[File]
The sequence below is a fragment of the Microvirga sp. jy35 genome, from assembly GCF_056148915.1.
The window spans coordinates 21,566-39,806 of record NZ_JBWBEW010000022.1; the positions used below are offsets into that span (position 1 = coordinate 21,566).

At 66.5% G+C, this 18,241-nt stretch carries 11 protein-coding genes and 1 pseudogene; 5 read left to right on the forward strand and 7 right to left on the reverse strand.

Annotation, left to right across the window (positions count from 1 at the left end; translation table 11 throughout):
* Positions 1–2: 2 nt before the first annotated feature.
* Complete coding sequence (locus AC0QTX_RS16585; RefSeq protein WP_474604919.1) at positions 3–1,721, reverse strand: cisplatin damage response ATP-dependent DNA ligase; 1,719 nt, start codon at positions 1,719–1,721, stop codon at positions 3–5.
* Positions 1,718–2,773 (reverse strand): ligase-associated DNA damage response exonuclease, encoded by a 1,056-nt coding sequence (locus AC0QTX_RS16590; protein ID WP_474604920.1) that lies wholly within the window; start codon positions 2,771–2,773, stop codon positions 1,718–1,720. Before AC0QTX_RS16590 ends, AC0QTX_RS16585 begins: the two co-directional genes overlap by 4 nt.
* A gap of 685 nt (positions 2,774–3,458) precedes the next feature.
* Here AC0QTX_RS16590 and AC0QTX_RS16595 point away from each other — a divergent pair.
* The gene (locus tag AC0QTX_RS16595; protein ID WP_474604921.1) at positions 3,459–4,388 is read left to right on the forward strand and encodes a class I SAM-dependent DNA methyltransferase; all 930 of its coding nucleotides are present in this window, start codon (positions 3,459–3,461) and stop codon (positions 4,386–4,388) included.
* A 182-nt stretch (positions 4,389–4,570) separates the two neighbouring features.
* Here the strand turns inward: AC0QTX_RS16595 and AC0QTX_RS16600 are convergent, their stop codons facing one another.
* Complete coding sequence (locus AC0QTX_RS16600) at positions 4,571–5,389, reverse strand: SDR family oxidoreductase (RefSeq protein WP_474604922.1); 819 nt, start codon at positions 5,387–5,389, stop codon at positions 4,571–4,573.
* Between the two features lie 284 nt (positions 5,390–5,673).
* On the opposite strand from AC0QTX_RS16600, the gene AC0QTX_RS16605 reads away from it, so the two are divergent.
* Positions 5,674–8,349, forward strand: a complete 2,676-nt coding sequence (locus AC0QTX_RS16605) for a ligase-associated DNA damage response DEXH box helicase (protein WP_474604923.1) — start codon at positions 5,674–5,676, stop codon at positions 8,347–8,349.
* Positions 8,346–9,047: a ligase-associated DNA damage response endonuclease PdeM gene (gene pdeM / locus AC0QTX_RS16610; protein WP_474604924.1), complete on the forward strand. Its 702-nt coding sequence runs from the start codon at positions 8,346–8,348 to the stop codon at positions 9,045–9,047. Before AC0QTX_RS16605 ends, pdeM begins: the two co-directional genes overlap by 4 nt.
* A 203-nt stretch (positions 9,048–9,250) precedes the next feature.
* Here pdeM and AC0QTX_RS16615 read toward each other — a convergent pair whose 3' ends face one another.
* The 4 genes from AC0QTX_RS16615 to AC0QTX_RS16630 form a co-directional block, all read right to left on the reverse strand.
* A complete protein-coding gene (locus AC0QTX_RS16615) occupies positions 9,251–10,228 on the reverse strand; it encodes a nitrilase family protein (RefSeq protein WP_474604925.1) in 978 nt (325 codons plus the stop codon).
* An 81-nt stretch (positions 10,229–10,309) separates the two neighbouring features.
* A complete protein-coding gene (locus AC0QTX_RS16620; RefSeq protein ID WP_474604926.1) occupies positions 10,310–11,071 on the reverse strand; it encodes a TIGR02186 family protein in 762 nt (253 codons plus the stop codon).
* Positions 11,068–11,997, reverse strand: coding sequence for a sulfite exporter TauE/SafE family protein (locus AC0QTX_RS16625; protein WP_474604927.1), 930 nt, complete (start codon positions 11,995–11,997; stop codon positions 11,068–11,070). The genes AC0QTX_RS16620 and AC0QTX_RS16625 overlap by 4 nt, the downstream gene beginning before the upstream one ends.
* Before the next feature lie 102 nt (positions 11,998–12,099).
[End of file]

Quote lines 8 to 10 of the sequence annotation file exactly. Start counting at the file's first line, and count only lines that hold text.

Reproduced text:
* A gap of 685 nt (positions 2,774–3,458) precedes the next feature.
* Here AC0QTX_RS16590 and AC0QTX_RS16595 point away from each other — a divergent pair.
* The gene (locus tag AC0QTX_RS16595; protein ID WP_474604921.1) at positions 3,459–4,388 is read left to right on the forward strand and encodes a class I SAM-dependent DNA methyltransferase; all 930 of its coding nucleotides are present in this window, start codon (positions 3,459–3,461) and stop codon (positions 4,386–4,388) included.